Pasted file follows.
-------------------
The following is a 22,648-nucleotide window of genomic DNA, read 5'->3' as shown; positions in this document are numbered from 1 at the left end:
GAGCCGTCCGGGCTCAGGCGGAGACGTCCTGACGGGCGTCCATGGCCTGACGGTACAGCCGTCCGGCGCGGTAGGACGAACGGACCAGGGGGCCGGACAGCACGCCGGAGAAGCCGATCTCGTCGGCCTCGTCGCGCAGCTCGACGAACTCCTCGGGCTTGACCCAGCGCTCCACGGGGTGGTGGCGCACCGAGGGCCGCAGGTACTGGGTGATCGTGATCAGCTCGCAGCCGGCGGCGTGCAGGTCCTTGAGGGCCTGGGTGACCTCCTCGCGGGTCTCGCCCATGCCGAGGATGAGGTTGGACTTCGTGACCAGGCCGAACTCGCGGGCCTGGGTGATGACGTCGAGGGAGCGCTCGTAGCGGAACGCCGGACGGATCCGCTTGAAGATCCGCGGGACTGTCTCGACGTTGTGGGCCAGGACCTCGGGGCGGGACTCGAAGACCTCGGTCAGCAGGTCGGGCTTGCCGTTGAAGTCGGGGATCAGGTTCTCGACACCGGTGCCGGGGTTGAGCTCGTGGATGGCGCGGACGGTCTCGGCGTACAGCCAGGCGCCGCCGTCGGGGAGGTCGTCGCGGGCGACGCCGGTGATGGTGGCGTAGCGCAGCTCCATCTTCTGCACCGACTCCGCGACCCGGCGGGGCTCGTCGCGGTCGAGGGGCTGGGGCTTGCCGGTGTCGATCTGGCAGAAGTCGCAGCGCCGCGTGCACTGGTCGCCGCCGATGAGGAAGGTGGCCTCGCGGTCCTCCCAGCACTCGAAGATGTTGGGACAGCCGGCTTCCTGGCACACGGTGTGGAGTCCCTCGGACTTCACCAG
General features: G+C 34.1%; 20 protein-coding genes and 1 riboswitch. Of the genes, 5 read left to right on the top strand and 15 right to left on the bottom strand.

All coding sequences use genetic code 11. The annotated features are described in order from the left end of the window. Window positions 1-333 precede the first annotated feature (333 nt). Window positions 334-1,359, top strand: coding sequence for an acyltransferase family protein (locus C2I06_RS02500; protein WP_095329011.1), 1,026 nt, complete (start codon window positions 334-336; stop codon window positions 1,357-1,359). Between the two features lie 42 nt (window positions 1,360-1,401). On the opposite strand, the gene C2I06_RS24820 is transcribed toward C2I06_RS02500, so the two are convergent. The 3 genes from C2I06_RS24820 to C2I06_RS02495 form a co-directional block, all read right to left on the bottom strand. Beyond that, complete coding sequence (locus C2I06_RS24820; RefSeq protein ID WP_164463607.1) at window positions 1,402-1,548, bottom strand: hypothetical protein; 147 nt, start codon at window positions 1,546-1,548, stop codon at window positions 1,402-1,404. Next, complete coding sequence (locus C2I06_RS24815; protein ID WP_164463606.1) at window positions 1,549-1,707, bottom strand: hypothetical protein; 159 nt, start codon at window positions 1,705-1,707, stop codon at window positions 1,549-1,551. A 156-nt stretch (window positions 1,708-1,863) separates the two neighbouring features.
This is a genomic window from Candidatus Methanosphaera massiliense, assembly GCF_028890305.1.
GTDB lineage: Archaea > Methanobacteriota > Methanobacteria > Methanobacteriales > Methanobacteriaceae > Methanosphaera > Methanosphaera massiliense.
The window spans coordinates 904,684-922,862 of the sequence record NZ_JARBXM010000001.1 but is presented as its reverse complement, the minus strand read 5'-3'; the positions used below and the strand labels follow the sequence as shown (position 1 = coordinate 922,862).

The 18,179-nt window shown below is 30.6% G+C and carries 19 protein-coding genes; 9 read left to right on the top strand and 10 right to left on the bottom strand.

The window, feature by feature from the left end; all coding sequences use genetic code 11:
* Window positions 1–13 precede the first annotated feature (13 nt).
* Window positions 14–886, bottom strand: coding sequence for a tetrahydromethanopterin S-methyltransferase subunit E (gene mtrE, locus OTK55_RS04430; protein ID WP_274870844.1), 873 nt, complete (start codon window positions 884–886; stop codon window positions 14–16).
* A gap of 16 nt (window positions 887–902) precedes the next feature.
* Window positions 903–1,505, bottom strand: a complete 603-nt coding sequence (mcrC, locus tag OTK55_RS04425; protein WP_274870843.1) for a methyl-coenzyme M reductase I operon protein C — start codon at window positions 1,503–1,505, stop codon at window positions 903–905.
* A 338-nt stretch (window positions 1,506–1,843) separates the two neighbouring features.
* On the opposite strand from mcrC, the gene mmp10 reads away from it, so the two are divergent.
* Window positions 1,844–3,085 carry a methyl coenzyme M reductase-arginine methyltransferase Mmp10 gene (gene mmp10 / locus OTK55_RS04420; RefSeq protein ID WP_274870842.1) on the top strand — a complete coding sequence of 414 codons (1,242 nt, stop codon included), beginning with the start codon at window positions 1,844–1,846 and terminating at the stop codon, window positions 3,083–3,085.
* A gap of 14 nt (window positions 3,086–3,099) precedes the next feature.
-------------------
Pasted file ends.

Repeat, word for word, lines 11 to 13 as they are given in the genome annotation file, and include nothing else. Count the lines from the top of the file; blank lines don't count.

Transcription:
* Window positions 14–886, bottom strand: coding sequence for a tetrahydromethanopterin S-methyltransferase subunit E (gene mtrE, locus OTK55_RS04430; protein ID WP_274870844.1), 873 nt, complete (start codon window positions 884–886; stop codon window positions 14–16).
* A gap of 16 nt (window positions 887–902) precedes the next feature.
* Window positions 903–1,505, bottom strand: a complete 603-nt coding sequence (mcrC, locus tag OTK55_RS04425; protein WP_274870843.1) for a methyl-coenzyme M reductase I operon protein C — start codon at window positions 1,503–1,505, stop codon at window positions 903–905.